Happy new week guys. Today’s all about retaining moisture on natural hair. I’d love to share with you how I moisturize my own mane and why I do so.
I also felt that it’s important to talk about hair porosity just because it’s the foundation of learning how to retain moisture on natural hair. This is the hairs ability to retain moisture. This is divided into three:
_The hair cuticles are highly raised; moisture can get in and out easily.
_Experiences severe freeze
_Dries up very fast.
_Rarely experiences product build up.
_The hair cuticles are a little bit raised.
_Experiences freeze but can be managed using a good hair conditioner.
_The hair cuticles are almost closed; hard to moisturize.
_Cuticles are almost closed therefore has a shiny look.
_Rarely experiences freeze
_Takes a lot of time to dry up.
_experiences a lot of product build up
So by now am sure you’re wondering where you lie if you’ve never known you’re hair porosity. There are two ways to determining this.
1.The water test.
Take one strand from your hair and place it in water. leave it in for roughly 10-15 minutes. If it’s still on the surface then it’s of low porosity, if it’s in the middle then it’s medium and if it’s at the bottom then its low porosity.
Hold one strand of hair between your index and thumb finger. Use the other hand to rub the strand up and down for a few seconds. If it feels slippery the whole time then it’s low porosity. If the rubbing feels less slippery then it’s of high porosity due to the opening of the cuticles.
Personally, I have high porosity hair. I need to moisturize my hair more often just because I lose the moisture very fast. On that note, I try use products with thick consistency to seal it in. This can also apply to medium porosity hair. As for the low porosity, One should go slow on thick products to avoid closing the cuticles more. The key thing is to apply heat every time one moisturizes or deep conditions. Not necessarily using a hair dryer but one can use a shower cap to generate body heat. This will open up the cuticles and allow the hair products to get in. Once this has happened, seal it in with light creams and oils like coconut or olive oil.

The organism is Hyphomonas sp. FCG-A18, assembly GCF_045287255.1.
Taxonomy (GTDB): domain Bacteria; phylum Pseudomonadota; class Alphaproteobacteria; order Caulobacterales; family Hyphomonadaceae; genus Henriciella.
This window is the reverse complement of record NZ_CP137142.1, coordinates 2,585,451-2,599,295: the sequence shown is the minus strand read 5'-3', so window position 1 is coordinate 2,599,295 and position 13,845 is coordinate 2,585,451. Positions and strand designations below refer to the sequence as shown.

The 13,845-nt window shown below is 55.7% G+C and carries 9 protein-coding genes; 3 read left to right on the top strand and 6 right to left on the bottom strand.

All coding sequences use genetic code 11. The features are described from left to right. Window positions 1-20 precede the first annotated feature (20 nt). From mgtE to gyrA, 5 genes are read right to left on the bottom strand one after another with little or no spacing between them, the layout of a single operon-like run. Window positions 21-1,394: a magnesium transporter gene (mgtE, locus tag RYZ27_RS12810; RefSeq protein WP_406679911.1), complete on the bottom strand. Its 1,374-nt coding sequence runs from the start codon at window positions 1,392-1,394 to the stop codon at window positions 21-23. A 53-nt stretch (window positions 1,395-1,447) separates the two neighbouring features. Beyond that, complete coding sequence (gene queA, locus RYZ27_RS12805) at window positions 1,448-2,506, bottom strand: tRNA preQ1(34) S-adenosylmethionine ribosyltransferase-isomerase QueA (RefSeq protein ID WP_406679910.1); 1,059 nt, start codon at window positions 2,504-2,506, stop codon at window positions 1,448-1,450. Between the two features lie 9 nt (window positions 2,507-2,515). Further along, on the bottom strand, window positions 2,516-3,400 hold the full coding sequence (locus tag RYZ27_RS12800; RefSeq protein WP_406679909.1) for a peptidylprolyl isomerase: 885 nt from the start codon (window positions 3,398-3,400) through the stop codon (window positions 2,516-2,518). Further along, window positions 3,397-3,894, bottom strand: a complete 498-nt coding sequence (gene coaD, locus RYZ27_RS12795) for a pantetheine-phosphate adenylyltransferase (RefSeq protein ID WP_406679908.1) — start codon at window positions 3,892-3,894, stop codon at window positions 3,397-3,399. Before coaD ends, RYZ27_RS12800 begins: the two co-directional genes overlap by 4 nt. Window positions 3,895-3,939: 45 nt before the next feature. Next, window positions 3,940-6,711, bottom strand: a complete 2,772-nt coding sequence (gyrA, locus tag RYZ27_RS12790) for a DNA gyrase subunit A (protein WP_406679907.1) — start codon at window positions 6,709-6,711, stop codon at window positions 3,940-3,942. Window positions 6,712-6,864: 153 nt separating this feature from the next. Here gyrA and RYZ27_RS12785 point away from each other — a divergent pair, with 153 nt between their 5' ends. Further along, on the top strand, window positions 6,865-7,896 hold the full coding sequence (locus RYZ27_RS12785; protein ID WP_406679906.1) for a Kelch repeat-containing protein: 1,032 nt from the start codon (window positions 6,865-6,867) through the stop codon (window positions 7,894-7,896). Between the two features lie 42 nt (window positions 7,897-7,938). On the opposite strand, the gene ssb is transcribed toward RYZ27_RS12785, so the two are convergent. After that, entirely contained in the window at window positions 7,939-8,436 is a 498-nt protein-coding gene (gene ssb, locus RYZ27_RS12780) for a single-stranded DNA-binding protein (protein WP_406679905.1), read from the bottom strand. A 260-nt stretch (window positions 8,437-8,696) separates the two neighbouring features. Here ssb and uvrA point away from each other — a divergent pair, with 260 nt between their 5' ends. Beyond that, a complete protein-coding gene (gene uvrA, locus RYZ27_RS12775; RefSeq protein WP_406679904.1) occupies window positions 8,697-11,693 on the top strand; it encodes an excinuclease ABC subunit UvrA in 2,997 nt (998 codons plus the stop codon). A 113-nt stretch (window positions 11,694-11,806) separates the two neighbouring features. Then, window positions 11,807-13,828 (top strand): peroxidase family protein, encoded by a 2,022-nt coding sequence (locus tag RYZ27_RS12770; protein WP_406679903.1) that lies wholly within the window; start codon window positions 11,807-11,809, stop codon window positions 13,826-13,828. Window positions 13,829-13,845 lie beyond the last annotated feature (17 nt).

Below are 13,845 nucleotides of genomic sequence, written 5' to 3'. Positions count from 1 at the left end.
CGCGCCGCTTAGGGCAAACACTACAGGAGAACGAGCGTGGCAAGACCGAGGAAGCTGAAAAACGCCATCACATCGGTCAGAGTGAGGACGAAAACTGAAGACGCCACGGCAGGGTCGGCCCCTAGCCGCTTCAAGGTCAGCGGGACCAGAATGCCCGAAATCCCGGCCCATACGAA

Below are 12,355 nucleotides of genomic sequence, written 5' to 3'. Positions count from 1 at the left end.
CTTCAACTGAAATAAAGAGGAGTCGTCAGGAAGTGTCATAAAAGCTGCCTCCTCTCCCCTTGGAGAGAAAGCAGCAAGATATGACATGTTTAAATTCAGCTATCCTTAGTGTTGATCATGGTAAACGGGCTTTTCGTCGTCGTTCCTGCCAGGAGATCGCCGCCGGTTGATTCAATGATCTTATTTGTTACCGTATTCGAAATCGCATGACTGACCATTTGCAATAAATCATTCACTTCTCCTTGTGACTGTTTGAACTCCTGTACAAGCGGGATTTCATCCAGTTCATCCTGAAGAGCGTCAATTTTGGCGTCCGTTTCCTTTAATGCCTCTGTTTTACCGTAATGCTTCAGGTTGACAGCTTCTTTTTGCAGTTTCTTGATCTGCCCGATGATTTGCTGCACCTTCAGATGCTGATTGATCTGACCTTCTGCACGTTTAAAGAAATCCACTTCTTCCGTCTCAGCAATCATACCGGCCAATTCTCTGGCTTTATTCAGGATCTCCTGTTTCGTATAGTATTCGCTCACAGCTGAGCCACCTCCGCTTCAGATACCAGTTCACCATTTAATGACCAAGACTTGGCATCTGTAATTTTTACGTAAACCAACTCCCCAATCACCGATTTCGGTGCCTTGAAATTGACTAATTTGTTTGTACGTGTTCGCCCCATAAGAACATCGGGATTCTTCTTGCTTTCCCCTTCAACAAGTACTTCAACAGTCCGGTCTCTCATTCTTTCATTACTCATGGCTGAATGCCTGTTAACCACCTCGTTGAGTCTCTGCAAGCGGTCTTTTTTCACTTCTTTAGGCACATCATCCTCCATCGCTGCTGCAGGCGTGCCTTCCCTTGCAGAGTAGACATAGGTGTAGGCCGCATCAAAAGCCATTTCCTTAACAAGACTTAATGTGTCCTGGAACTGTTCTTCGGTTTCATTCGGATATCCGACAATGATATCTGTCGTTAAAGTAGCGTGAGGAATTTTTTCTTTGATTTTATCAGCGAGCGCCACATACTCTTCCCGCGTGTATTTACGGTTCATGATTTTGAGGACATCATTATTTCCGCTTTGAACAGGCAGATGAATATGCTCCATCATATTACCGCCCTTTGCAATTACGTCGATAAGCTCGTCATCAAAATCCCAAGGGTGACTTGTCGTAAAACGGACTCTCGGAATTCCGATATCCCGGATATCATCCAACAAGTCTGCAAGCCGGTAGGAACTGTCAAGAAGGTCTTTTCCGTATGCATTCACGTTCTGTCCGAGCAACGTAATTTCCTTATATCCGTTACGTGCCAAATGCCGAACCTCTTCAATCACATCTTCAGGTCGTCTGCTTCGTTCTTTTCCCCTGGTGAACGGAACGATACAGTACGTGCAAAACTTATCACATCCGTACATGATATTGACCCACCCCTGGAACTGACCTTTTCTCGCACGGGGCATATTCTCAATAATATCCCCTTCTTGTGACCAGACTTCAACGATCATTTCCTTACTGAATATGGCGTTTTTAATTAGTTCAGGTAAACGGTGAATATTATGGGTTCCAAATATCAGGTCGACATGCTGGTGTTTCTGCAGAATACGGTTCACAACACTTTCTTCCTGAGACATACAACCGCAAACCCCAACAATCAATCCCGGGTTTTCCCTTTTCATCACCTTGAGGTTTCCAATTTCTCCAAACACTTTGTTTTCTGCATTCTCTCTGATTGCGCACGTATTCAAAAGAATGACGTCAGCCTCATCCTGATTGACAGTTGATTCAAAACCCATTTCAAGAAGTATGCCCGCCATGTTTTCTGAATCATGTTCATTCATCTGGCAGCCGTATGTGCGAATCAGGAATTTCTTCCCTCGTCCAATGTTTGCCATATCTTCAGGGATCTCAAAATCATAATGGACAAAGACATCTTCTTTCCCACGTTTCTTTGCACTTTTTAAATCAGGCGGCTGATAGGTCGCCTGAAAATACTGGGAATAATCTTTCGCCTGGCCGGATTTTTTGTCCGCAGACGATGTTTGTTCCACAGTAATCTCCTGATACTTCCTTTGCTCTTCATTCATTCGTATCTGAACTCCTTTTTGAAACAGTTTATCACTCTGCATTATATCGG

This is what I’ve used so far:
Glycerin (A humectant that I add into my water to help in retaining moisture)
Cantu Leave-in Conditioner
I’ve been using the L.O.C.O (water, coconut oil. conditioner, castor oil) method to moisturize my hair. I initially used the L.O.C method but somehow my hair just sucks in the coconut oil because of its light consistency. I had to get the castor oil which is thick enough to seal in all that good stuff. I do this twice or thrice a week (between my deep conditioning/wash days) depending on how my hair feels.
I feel like I’ve done so much typing today but it’s important. Lack of moisture retention= dry hair ends breaking=lack of length retention. 😦 😦 Doesn’t sound so good. How do you moisturize you hair? What’s your hair porosity? I’d love to know.
Lots of Love
3 thoughts on “How I Moisturize My Mini Twists + Hair Porosity”
I use the LCO method and I’ve yet to reconcile what my actual porosity is. I’ve never heard of the slide method before. Using that method, my porosity is probably normal to low. There’s a difference sliding up versus going down but the friction isn’t very significant.
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The slide method is not that common, but if you’ve tried it, you could confirm with the other method just to be sure.
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